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Encyclopedia > Bear
Bear
Fossil range: Early Miocene - Recent
Kodiak Brown Bear
Kodiak Brown Bear
Scientific classification
Kingdom: Animalia
Phylum: Chordata
Class: Mammalia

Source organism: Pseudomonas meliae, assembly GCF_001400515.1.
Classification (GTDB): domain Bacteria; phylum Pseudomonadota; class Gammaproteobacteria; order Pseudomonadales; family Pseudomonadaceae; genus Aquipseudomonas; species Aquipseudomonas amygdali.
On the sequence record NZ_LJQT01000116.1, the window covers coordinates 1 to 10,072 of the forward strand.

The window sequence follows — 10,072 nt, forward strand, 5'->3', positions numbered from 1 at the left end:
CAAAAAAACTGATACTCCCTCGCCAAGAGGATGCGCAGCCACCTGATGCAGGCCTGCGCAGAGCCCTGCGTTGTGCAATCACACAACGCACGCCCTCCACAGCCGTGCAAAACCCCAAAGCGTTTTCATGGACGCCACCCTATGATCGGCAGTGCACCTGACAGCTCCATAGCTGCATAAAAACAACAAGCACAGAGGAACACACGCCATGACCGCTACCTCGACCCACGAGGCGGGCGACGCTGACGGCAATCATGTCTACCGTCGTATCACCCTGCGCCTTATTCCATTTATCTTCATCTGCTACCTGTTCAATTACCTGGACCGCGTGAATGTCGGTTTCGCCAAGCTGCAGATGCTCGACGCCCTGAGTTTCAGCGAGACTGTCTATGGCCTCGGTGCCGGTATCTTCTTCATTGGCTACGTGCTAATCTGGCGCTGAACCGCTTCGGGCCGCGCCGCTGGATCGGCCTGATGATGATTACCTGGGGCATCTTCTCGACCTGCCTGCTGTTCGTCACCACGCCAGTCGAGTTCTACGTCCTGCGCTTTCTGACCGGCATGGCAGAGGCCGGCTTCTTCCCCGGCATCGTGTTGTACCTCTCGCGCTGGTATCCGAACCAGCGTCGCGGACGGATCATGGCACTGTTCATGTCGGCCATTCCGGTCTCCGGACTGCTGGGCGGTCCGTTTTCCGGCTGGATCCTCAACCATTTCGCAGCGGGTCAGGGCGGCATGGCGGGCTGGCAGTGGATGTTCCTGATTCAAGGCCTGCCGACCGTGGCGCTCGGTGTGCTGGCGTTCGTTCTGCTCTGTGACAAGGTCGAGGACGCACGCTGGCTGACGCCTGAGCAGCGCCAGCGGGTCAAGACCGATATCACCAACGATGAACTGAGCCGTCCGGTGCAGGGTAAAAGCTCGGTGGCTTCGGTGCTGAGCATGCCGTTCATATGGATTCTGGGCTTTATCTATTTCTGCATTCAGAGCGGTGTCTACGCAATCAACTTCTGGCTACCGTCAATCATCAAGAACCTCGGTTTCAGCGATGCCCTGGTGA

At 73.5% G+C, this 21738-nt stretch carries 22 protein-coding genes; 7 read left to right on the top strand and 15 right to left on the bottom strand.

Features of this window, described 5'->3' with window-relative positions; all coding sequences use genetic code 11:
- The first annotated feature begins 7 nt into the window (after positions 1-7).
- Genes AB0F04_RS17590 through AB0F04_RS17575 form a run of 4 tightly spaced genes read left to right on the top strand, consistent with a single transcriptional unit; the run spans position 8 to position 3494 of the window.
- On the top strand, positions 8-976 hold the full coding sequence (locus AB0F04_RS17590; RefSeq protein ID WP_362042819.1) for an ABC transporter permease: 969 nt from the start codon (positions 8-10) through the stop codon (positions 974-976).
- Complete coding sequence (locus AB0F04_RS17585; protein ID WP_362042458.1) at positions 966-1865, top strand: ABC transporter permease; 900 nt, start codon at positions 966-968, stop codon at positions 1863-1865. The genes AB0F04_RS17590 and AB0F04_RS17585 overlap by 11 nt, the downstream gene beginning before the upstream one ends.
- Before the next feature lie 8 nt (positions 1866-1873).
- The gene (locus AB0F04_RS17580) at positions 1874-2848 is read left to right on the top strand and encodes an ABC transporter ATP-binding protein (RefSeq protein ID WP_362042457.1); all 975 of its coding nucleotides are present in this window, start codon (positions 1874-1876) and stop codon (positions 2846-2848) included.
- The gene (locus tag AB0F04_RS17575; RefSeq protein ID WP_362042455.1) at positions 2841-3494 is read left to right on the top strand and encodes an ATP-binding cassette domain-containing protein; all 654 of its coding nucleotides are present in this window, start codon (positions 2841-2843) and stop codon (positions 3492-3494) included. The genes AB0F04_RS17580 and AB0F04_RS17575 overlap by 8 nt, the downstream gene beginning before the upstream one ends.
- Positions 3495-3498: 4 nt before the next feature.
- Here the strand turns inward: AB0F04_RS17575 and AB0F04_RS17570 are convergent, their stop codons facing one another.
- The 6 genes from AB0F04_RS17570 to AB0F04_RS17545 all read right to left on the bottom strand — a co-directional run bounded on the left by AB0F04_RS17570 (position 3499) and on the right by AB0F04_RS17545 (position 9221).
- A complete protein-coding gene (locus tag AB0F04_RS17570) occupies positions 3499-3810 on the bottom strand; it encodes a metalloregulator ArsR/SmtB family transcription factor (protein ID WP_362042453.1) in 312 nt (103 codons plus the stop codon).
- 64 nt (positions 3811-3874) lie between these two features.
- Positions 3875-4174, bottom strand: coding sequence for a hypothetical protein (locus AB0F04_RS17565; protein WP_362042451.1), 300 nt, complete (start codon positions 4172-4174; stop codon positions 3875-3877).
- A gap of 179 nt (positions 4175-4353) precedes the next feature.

Order: Carnivora
Suborder: Caniformia
Superfamily: Ursoidea
Family: Ursidae
G. Fischer de Waldheim, 1817
Genera

Ailuropoda
Helarctos
Melursus
Ursus
Tremarctos
Agriarctos (extinct)
Amphicticeps (extinct)
Amphicynodon (extinct)
Arctodus (extinct)
Cephalogale (extinct)
Indarctos (extinct)
Parictis (extinct)
Plionarctos (extinct)
Ursavus (extinct)
Kolponomos (extinct)